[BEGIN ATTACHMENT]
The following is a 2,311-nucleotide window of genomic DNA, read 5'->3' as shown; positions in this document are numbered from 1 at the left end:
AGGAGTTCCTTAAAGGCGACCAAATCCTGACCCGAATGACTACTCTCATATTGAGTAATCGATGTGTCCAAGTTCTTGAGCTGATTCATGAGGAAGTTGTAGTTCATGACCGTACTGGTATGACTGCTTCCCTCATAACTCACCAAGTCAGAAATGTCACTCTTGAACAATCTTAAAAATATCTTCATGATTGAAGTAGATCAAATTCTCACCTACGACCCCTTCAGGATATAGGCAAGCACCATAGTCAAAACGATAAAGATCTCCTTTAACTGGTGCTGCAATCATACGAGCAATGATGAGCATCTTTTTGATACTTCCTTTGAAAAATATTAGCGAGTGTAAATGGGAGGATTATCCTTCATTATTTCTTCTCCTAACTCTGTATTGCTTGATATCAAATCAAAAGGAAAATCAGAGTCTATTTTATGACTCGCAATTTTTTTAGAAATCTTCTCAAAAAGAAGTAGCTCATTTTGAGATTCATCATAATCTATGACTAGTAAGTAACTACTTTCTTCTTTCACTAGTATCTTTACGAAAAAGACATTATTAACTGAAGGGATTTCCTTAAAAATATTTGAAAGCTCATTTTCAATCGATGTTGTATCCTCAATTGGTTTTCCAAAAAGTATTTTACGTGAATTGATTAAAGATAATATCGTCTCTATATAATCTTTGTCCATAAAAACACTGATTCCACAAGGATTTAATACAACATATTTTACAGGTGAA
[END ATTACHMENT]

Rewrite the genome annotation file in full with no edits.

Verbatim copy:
The following is a 2,311-nucleotide window of genomic DNA, read 5'->3' as shown; positions in this document are numbered from 1 at the left end:
AGGAGTTCCTTAAAGGCGACCAAATCCTGACCCGAATGACTACTCTCATATTGAGTAATCGATGTGTCCAAGTTCTTGAGCTGATTCATGAGGAAGTTGTAGTTCATGACCGTACTGGTATGACTGCTTCCCTCATAACTCACCAAGTCAGAAATGTCACTCTTGAACAATCTTAAAAATATCTTCATGATTGAAGTAGATCAAATTCTCACCTACGACCCCTTCAGGATATAGGCAAGCACCATAGTCAAAACGATAAAGATCTCCTTTAACTGGTGCTGCAATCATACGAGCAATGATGAGCATCTTTTTGATACTTCCTTTGAAAAATATTAGCGAGTGTAAATGGGAGGATTATCCTTCATTATTTCTTCTCCTAACTCTGTATTGCTTGATATCAAATCAAAAGGAAAATCAGAGTCTATTTTATGACTCGCAATTTTTTTAGAAATCTTCTCAAAAAGAAGTAGCTCATTTTGAGATTCATCATAATCTATGACTAGTAAGTAACTACTTTCTTCTTTCACTAGTATCTTTACGAAAAAGACATTATTAACTGAAGGGATTTCCTTAAAAATATTTGAAAGCTCATTTTCAATCGATGTTGTATCCTCAATTGGTTTTCCAAAAAGTATTTTACGTGAATTGATTAAAGATAATATCGTCTCTATATAATCTTTGTCCATAAAAACACTGATTCCACAAGGATTTAATACAACATATTTTACAGGTGAA